Shakespeare wrote in his description of Feste, the jester in Twelfth Night, that one should never underestimate a man who is “wise enough to play the fool.”
I’ve given that advice to executives, managers, workers and friends and it always works, especially if you broaden your concept of “fool.”
Being a fool doesn’t mean being foolish; it is more acting innocent or ignorant instead of showing off your knowledge or expertise.
Playing the fool draws out the other person; it gives you the opportunity to learn what they know and get a far better understanding of where they are coming from, where they are going and how they plan to get there.
Playing the fool is sort of like Undercover Boss where the CEO learns far more about her organization by pretending to be a candidate than she ever could in her normal persona.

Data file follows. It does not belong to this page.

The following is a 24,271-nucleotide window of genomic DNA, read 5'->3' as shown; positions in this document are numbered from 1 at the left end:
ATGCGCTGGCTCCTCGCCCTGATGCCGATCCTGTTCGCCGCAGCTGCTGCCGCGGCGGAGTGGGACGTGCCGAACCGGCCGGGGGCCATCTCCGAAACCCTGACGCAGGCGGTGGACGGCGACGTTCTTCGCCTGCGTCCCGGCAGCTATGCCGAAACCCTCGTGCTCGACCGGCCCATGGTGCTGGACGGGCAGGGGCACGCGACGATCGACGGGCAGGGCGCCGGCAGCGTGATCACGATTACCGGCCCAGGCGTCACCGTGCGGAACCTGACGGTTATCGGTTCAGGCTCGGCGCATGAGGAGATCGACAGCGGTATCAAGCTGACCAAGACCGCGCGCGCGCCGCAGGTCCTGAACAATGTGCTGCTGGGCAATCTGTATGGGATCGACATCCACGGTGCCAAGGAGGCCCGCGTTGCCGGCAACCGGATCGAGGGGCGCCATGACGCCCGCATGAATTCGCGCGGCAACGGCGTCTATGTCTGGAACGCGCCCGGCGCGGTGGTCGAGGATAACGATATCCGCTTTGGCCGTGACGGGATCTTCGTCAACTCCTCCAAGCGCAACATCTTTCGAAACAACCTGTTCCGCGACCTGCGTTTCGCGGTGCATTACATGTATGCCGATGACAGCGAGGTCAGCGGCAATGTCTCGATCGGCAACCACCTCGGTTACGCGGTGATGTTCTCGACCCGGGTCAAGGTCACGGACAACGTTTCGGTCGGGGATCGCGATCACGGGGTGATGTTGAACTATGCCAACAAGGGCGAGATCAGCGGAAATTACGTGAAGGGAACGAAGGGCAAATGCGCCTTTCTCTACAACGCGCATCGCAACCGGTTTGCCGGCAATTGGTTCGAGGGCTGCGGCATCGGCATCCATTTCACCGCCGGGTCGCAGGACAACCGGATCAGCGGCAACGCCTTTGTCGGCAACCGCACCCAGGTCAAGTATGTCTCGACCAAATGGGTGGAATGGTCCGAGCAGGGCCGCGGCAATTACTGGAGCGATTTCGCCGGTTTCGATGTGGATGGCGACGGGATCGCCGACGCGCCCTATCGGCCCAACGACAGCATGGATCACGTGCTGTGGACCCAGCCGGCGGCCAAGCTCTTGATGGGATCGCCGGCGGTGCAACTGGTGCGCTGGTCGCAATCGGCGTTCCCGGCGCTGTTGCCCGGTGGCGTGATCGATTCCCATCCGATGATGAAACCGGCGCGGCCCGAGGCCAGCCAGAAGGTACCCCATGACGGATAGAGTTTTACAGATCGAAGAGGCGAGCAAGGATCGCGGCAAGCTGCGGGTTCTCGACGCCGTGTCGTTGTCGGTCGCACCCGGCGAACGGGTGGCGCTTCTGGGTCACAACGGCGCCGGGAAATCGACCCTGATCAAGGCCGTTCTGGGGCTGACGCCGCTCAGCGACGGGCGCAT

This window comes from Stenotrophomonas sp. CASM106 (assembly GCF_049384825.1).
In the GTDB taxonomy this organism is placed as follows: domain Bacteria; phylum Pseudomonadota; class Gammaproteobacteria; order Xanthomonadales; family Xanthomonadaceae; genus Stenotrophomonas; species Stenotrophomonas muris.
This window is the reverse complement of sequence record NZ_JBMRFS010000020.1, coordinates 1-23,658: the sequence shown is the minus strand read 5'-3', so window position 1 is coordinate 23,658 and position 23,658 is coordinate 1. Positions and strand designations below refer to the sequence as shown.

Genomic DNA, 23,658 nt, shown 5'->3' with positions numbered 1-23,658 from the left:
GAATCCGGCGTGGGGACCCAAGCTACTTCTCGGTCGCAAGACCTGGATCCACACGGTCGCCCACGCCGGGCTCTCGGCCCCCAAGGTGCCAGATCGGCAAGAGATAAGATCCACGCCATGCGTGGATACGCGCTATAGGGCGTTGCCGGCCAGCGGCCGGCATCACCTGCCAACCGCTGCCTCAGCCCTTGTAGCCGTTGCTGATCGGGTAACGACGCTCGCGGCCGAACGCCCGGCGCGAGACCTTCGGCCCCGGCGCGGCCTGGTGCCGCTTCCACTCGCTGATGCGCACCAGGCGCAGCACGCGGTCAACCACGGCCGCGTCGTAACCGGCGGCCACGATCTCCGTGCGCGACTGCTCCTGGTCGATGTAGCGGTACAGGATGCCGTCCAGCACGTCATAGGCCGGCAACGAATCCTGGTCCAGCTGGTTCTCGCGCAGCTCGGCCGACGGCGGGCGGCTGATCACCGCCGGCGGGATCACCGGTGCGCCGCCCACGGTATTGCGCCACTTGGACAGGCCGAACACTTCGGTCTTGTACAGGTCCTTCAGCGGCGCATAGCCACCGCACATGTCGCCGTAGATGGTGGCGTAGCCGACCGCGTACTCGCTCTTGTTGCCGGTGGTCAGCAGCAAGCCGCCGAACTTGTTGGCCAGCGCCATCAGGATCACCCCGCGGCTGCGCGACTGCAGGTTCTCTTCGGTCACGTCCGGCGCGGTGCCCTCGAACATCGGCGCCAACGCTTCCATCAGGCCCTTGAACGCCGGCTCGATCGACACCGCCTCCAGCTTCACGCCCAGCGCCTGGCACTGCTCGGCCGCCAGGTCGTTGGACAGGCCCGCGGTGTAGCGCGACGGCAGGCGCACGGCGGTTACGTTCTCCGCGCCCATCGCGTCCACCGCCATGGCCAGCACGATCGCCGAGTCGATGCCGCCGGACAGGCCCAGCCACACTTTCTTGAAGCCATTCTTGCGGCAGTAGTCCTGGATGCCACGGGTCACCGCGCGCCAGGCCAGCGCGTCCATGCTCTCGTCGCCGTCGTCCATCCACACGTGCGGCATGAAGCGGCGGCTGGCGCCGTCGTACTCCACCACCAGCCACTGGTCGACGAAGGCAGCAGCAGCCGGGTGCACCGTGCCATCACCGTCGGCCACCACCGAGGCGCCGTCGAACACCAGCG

However, I find fewer people willing to play the fool in these days of social media no matter how successful the technique.
They worry that playing the fool might be misconstrued in 140 characters and that is more important than the beneficial outcome that can result from playing the fool.
Image credit: http://www.flickr.com/photos/eaglebrook/5571173181/